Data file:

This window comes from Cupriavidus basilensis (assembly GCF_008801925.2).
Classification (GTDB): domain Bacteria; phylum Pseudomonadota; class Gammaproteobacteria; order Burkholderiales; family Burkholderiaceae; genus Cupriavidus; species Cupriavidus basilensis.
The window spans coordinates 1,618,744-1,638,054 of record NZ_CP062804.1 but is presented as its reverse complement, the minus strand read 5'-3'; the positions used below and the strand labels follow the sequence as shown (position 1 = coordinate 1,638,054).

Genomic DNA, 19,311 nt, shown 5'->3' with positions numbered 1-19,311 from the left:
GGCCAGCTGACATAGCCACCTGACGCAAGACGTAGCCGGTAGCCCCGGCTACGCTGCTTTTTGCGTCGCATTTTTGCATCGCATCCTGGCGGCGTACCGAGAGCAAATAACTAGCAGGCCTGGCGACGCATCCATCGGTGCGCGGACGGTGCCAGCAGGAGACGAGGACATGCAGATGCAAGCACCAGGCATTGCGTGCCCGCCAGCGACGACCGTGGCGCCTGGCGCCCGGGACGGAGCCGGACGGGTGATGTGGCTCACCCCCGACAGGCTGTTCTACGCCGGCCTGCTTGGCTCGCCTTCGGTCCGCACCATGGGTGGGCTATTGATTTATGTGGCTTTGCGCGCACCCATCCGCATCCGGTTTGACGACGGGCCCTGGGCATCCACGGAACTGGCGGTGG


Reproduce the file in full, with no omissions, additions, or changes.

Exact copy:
This window comes from Cupriavidus basilensis (assembly GCF_008801925.2).
Classification (GTDB): domain Bacteria; phylum Pseudomonadota; class Gammaproteobacteria; order Burkholderiales; family Burkholderiaceae; genus Cupriavidus; species Cupriavidus basilensis.
The window spans coordinates 1,618,744-1,638,054 of record NZ_CP062804.1 but is presented as its reverse complement, the minus strand read 5'-3'; the positions used below and the strand labels follow the sequence as shown (position 1 = coordinate 1,638,054).

Genomic DNA, 19,311 nt, shown 5'->3' with positions numbered 1-19,311 from the left:
GGCCAGCTGACATAGCCACCTGACGCAAGACGTAGCCGGTAGCCCCGGCTACGCTGCTTTTTGCGTCGCATTTTTGCATCGCATCCTGGCGGCGTACCGAGAGCAAATAACTAGCAGGCCTGGCGACGCATCCATCGGTGCGCGGACGGTGCCAGCAGGAGACGAGGACATGCAGATGCAAGCACCAGGCATTGCGTGCCCGCCAGCGACGACCGTGGCGCCTGGCGCCCGGGACGGAGCCGGACGGGTGATGTGGCTCACCCCCGACAGGCTGTTCTACGCCGGCCTGCTTGGCTCGCCTTCGGTCCGCACCATGGGTGGGCTATTGATTTATGTGGCTTTGCGCGCACCCATCCGCATCCGGTTTGACGACGGGCCCTGGGCATCCACGGAACTGGCGGTGG